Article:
When Marc Lepine first walked into a classroom at the École polytechnique on Dec. 6, 1989, and interrupted an engineering student’s presentation on heat transfer, nobody took him seriously.
He stood there, in his threadbare parka, holding a 223-calibre Sturm-Ruger rifle. People stared, confused. One student asked him if he was playing a prank. “Everybody thought it was just a bad joke until he fired his weapon,” Rolando Rifiorati said softly as he cast his mind back 20 years to his last class of that semester.
“Then a kind of panic took over.”
Rifiorati, who was a 24-year-old student at the Université de Montreal’s engineering school, was witnessing the start of what is still Canada’s worst mass shooting ever, an event whose 20th anniversary will be marked in solemn ceremonies across Canada on Sunday. Fourteen women died in Lepine’s 20-minute war on “feminists”—the people he blamed for ruining his life. When he killed himself at the end of his rampage, he had 60 bullets left.
The slain were: Genevieve Bergeron, Helene Colgan, Nathalie Croteau, Barbara Daigneault, Anne-Marie Edward, Maud Haviernick, Barbara Klucznik-Widajewicz, Maryse Laganiere, Maryse Leclair, Anne-Marie Lemay, Sonia Pelletier, Michele Richard, Annie St-Arneault and Annie Turcotte.
It never occurred to Rifiorati at the time that Lepine was targeting only women. He first thought he was after the men when he separated the males and females into two groups. “He kind of rushed us out of the class because I guess he was in a hurry to do what he needed to do,” Rifiorati recalled in an interview with The Canadian Press.
When Rifiorati and the other male students tumbled into the narrow corridor which led to a bank of photocopiers and a small lounge, he was stunned to see everything was normal outside the classroom. He expected more people with guns. “The guys coming out of the class were screaming that this guy had a gun and then we started hearing gunshots.” Moments later, the classroom door swung open.
“We saw him come out of the room and start shooting all over the place,” said Rifiorati, recalling how he saw bullets smash into the concrete walls. “We just ran for our lives.” Rifiorati knew six of the dead, including St-Arneault. “She was a very jovial girl, very happy-go-lucky girl, laughing all the time,” said her classmate, who became a mechanical engineer. “A very happy girl.”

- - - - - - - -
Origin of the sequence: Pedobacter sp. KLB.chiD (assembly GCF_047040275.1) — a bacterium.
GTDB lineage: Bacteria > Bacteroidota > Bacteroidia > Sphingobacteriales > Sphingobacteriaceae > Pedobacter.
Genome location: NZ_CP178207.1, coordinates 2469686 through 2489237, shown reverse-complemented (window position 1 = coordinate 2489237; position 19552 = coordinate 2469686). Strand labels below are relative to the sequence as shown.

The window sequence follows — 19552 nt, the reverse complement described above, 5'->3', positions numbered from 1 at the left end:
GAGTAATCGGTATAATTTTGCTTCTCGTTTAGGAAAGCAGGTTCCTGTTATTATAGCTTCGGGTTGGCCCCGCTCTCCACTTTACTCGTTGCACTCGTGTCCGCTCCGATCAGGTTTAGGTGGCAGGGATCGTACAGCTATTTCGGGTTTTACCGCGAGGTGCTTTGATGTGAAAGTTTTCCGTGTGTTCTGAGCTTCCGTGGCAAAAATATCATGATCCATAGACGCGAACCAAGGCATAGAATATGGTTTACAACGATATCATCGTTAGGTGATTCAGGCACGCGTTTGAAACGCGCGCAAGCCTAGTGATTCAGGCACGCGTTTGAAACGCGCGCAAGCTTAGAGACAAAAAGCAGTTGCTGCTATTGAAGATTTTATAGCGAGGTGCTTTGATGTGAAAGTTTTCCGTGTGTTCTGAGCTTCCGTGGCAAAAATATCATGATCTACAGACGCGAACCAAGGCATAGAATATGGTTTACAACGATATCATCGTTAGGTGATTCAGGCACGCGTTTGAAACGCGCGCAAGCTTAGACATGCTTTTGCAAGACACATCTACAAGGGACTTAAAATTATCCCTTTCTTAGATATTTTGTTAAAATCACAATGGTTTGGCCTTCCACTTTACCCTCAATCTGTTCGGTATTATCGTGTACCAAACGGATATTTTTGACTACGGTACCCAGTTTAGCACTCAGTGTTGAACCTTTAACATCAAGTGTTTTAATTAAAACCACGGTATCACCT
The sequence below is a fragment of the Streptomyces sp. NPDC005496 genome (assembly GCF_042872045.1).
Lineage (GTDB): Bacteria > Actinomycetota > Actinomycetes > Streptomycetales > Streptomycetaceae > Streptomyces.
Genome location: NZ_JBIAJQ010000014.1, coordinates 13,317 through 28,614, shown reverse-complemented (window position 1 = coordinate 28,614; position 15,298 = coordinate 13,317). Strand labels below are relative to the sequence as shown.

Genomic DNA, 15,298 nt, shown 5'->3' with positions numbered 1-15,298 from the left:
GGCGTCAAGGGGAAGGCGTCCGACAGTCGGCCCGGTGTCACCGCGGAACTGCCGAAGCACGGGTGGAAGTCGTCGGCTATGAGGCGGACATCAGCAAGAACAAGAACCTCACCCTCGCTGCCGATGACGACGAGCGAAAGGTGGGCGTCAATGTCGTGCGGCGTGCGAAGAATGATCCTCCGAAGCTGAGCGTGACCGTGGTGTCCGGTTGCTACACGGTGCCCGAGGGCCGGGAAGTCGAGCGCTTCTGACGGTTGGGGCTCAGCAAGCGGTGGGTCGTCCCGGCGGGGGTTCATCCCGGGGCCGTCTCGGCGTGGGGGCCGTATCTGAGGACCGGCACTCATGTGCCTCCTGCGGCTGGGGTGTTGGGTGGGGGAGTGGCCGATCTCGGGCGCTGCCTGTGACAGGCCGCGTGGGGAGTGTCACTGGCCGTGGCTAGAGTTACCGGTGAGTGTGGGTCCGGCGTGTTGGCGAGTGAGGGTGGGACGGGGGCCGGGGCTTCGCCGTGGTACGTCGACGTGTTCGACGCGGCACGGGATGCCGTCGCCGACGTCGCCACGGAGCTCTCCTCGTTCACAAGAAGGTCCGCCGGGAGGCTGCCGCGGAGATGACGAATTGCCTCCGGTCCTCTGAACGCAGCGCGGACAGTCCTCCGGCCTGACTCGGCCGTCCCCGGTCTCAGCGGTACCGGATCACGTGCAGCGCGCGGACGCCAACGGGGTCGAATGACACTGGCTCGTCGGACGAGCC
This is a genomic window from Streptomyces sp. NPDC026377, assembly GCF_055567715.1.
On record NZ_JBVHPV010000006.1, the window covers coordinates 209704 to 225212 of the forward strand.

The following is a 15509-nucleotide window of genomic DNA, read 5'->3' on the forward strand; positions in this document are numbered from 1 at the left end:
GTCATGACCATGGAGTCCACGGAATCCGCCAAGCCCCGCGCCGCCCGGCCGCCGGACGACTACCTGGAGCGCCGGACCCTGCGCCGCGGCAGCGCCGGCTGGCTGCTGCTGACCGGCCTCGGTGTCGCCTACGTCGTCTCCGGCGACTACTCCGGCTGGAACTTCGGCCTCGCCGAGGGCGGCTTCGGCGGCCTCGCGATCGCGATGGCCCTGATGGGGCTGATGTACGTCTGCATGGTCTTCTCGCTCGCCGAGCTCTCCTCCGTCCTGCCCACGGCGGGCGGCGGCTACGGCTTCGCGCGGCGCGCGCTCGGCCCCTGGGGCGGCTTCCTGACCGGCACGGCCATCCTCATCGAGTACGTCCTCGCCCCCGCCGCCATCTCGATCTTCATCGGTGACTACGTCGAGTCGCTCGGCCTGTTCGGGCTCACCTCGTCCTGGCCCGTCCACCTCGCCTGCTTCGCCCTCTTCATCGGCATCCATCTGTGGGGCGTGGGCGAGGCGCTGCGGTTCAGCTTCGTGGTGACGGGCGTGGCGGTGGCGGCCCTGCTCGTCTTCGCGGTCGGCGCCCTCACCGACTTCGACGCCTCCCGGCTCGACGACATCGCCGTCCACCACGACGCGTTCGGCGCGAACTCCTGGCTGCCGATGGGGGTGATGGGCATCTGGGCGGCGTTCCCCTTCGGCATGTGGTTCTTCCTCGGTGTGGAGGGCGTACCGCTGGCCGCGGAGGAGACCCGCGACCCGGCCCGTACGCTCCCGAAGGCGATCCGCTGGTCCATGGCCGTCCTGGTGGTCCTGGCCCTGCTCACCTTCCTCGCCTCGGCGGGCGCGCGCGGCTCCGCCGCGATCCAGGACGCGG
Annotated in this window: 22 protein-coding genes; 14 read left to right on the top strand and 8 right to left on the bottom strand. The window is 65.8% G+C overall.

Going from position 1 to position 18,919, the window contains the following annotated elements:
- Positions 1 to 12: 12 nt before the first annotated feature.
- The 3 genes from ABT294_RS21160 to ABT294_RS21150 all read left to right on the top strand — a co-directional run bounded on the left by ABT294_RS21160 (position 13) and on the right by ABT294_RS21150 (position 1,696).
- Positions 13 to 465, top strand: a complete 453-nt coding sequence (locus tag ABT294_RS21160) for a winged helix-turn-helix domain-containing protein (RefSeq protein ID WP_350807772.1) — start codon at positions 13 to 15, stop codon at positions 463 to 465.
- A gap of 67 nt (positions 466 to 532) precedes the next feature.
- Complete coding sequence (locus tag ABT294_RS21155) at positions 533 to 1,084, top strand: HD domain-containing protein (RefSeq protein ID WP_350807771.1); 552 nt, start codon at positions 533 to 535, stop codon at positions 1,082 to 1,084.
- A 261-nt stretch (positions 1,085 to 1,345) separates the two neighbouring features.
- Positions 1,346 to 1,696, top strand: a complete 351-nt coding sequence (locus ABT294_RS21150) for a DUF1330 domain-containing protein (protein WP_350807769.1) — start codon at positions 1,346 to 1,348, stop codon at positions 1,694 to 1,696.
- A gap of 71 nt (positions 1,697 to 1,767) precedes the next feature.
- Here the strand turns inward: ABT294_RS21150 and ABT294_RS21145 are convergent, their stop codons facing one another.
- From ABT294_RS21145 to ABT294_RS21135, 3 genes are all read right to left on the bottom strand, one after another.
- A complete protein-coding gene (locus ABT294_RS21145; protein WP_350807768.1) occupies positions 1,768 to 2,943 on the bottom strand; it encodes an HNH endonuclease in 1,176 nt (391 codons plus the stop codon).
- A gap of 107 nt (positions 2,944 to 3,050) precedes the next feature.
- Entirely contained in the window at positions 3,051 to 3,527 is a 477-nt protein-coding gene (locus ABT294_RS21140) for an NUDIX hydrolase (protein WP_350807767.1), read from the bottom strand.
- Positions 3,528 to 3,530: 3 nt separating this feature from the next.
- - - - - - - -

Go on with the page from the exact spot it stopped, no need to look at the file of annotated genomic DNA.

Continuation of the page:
Thirteen people were wounded—nine women and four men. Three of the wounded were in Rifiorati’s class. The slain women have achieved iconic status in Canada. Their names are read out every year in remembrance of a horror that should never be repeated. The names are engraved into plaques that are granite reminders of promising lives cut short.
But little is known about the survivors—those who dodged bullets or who had flesh torn apart by them. Some of their names are recorded in dusty media archives and texts but most are known just to family and friends. They usually politely decline interviews.
Some of those who are publicly known have grim stories. Some students and staff never stepped foot in the Polytechnique again. Sarto Blais, a graduate, hanged himself eight months after the massacre, saying in his suicide note he was torn apart by guilt that he didn’t stop Lepine.
The following June, his parents also committed suicide, unable to cope with the loss of their only son. Male students came in for criticism after the shootings.
Some people even said they should have overpowered Lepine.
“We were engineering students,” Rifiorati said. “None of us ever had military training. None of us had police training. None of us could have possibly have that kind of reaction. “I don’t think it’s possible for university engineering students to have the reaction to actually jump on a guy who’s shooting all over the place.”
Indeed, school shootings were uncommon at that time. There had only been three in Canada at that point—one each in Ottawa and Brampton, Ont., in 1975, and another in Winnipeg in 1978.
Rifiorati coped with his feelings about the Polytechnique tragedy by talking to people. He noted there is a strong sense of community among students at the school, which sits on the top of a mountain like an “oasis” on the Université de Montréal campus.
“You talk about it when you can. It’s easier to talk about it with people who actually went through it. “You have to talk about it,” he said, noting he had already dealt with devastating tragedy in his life, the loss of his older brother in a car accident a few years before. “You can’t just keep it inside.”